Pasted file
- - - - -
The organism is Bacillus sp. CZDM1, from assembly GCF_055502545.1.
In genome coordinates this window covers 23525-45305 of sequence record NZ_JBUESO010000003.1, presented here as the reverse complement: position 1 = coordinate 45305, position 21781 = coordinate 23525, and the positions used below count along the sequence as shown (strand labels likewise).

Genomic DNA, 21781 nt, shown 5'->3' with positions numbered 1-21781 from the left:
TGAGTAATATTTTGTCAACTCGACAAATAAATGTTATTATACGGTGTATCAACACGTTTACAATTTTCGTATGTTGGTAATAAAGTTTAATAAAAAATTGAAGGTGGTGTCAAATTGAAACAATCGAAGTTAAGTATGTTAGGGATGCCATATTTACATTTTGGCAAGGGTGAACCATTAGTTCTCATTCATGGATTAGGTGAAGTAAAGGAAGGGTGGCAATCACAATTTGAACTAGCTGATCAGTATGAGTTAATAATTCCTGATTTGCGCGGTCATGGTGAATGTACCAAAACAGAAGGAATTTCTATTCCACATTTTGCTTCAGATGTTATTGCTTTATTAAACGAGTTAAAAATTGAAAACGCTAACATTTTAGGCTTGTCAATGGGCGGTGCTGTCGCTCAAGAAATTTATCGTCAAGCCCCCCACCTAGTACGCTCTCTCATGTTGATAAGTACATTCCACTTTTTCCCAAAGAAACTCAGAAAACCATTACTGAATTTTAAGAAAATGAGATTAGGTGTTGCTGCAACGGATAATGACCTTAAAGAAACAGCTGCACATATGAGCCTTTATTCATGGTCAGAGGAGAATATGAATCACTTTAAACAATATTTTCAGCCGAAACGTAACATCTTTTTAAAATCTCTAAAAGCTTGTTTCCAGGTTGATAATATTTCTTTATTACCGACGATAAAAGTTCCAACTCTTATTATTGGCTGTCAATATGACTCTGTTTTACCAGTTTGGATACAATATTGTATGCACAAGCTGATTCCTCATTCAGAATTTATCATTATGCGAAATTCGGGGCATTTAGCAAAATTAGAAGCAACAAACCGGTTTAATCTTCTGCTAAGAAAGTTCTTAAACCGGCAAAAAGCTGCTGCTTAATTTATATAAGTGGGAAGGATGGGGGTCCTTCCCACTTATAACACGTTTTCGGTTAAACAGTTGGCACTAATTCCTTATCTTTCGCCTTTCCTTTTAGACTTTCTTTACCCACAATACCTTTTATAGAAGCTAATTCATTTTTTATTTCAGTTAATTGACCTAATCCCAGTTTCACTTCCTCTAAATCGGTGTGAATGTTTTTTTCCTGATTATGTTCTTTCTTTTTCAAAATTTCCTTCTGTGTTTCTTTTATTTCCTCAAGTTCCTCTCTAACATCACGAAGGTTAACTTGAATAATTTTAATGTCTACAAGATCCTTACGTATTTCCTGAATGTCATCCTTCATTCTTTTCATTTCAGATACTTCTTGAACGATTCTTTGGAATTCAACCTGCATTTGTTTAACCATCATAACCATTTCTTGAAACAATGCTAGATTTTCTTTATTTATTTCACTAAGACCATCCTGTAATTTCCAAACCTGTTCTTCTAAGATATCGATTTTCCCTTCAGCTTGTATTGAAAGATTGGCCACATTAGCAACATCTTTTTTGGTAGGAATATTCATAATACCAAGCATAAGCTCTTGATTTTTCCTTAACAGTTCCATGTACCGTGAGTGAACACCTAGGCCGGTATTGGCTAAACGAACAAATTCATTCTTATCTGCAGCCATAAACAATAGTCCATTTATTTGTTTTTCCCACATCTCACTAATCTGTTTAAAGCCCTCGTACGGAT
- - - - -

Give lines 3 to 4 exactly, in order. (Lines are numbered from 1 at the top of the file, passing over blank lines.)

Genomic DNA, 21781 nt, shown 5'->3' with positions numbered 1-21781 from the left:
TGAGTAATATTTTGTCAACTCGACAAATAAATGTTATTATACGGTGTATCAACACGTTTACAATTTTCGTATGTTGGTAATAAAGTTTAATAAAAAATTGAAGGTGGTGTCAAATTGAAACAATCGAAGTTAAGTATGTTAGGGATGCCATATTTACATTTTGGCAAGGGTGAACCATTAGTTCTCATTCATGGATTAGGTGAAGTAAAGGAAGGGTGGCAATCACAATTTGAACTAGCTGATCAGTATGAGTTAATAATTCCTGATTTGCGCGGTCATGGTGAATGTACCAAAACAGAAGGAATTTCTATTCCACATTTTGCTTCAGATGTTATTGCTTTATTAAACGAGTTAAAAATTGAAAACGCTAACATTTTAGGCTTGTCAATGGGCGGTGCTGTCGCTCAAGAAATTTATCGTCAAGCCCCCCACCTAGTACGCTCTCTCATGTTGATAAGTACATTCCACTTTTTCCCAAAGAAACTCAGAAAACCATTACTGAATTTTAAGAAAATGAGATTAGGTGTTGCTGCAACGGATAATGACCTTAAAGAAACAGCTGCACATATGAGCCTTTATTCATGGTCAGAGGAGAATATGAATCACTTTAAACAATATTTTCAGCCGAAACGTAACATCTTTTTAAAATCTCTAAAAGCTTGTTTCCAGGTTGATAATATTTCTTTATTACCGACGATAAAAGTTCCAACTCTTATTATTGGCTGTCAATATGACTCTGTTTTACCAGTTTGGATACAATATTGTATGCACAAGCTGATTCCTCATTCAGAATTTATCATTATGCGAAATTCGGGGCATTTAGCAAAATTAGAAGCAACAAACCGGTTTAATCTTCTGCTAAGAAAGTTCTTAAACCGGCAAAAAGCTGCTGCTTAATTTATATAAGTGGGAAGGATGGGGGTCCTTCCCACTTATAACACGTTTTCGGTTAAACAGTTGGCACTAATTCCTTATCTTTCGCCTTTCCTTTTAGACTTTCTTTACCCACAATACCTTTTATAGAAGCTAATTCATTTTTTATTTCAGTTAATTGACCTAATCCCAGTTTCACTTCCTCTAAATCGGTGTGAATGTTTTTTTCCTGATTATGTTCTTTCTTTTTCAAAATTTCCTTCTGTGTTTCTTTTATTTCCTCAAGTTCCTCTCTAACATCACGAAGGTTAACTTGAATAATTTTAATGTCTACAAGATCCTTACGTATTTCCTGAATGTCATCCTTCATTCTTTTCATTTCAGATACTTCTTGAACGATTCTTTGGAATTCAACCTGCATTTGTTTAACCATCATAACCATTTCTTGAAACAATGCTAGATTTTCTTTATTTATTTCACTAAGACCATCCTGTAATTTCCAAACCTGTTCTTCTAAGATATCGATTTTCCCTTCAGCTTGTATTGAAAGATTGGCCACATTAGCAACATCTTTTTTGGTAGGAATATTCATAATACCAAGCATAAGCTCTTGATTTTTCCTTAACAGTTCCATGTACCGTGAGTGAACACCTAGGCCGGTATTGGCTAAACGAACAAATTCATTCTTATCTGCAGCCATAAACAATAGTCCATTTATTTGTTTTTCCCACATCTCACTAATCTGTTTAAAGCCCTCGTACGGAT